To many, the newspaper business seems glamorous. It’s that way with most professions that you don’t work in. “From the outside it’s a castle, from the inside it’s a prison,” is a phrase I like to use.
It’s that way with anyone’s profession. No matter how much we enjoy what we do for a living, it’s still a job. Working at it 40, 50 or even 60 hours a week, can begin to wear on you.
That’s why I look to the little rewards in my profession. I’m sure many of you do the same thing. For me, it’s being at the local football stadium on Friday nights in the fall. I told a local athletic director recently that it was my reward for making it through another week. He laughed as I believe he understood just what I was saying.
To me, there will always be something special about being at a high school football game on Friday night. I’ve been doing it since I was old enough to know what a football was. I’ve always enjoyed getting to the stadium early (very early) and soaking the entire atmosphere in.
It’s about the booster club members and parents who are there hours before kickoff cooking hamburgers and hot dogs, getting ready to sell tickets and preparing to park fans when they arrive at the stadium. It’s about seeing the first group of players take the field for pre-game warmups. It’s about the cheerleaders and band members preparing for another Friday night. It’s about the team managers setting up all the equipment on the sidelines and trying to get everything accomplished on their “to do” list before kickoff.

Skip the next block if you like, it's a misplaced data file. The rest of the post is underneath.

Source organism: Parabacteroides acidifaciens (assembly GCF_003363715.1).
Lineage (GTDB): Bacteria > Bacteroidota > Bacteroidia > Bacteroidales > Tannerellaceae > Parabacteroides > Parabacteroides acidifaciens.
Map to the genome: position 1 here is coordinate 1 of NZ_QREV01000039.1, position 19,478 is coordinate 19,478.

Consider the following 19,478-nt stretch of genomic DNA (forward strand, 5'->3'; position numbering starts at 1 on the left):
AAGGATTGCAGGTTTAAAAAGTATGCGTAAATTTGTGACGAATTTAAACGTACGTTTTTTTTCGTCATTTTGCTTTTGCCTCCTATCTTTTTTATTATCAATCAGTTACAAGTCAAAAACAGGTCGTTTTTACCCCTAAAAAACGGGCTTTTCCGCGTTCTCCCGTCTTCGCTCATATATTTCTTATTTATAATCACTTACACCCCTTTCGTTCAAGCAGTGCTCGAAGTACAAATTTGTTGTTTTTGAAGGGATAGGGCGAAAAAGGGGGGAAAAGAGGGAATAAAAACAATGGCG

It’s about the two head coaches meeting on the field and talking about their respective programs. It’s about watching the scoreboard begin the official countdown to kickoff with an hour still to go. It’s about the look in the players’ eyes as they prepare for another night of what they hope will be gridiron glory.
High school football is a slice of Americana that, to me at least, will never grow old. I’ve learned it doesn’t even have to be your alma mater any more (although I do miss seeing my old school play on Friday nights). It’s seeing a team, coaches, cheerleaders, band members, fans and a community working together for a common goal. So many lessons can be learned from being a part of a team. I believe this is especially true when it comes to high school football. The memories made now will stay with these players, and all involved, for the rest of their lives.
I’m not as young as I used to be but on Friday nights I can still relive childhood memories of being at the football stadium. Games played 10, 15, 20, 25 years ago still seem like they were yesterday. I often forget to bring my notebook to work, but I can always remember gridiron memories from decades ago.
The only negative about high school football is it doesn’t last long enough for me. The hours spent at the stadium on Friday nights seem to fly by. I wish I could somehow bottle up the feeling and use it during the work week.
So as I plan to return to the field this Friday, I continue to tell myself it’s only six days, five days, four days, three days, two days and then one day away. We have something special in high school football. It’s a big part of why I am in the profession I am in.
And what better way to stay young — even if only at heart — than to see this generation competing for their school, their fans and their community. Here’s to high school football and what it means to me and what I’m sure it means to you as well if you have reached this point in this column.
Chris Bridges is editor of the Barrow Journal, a sister publication of The Banks County News. He can be reached at firstname.lastname@example.org.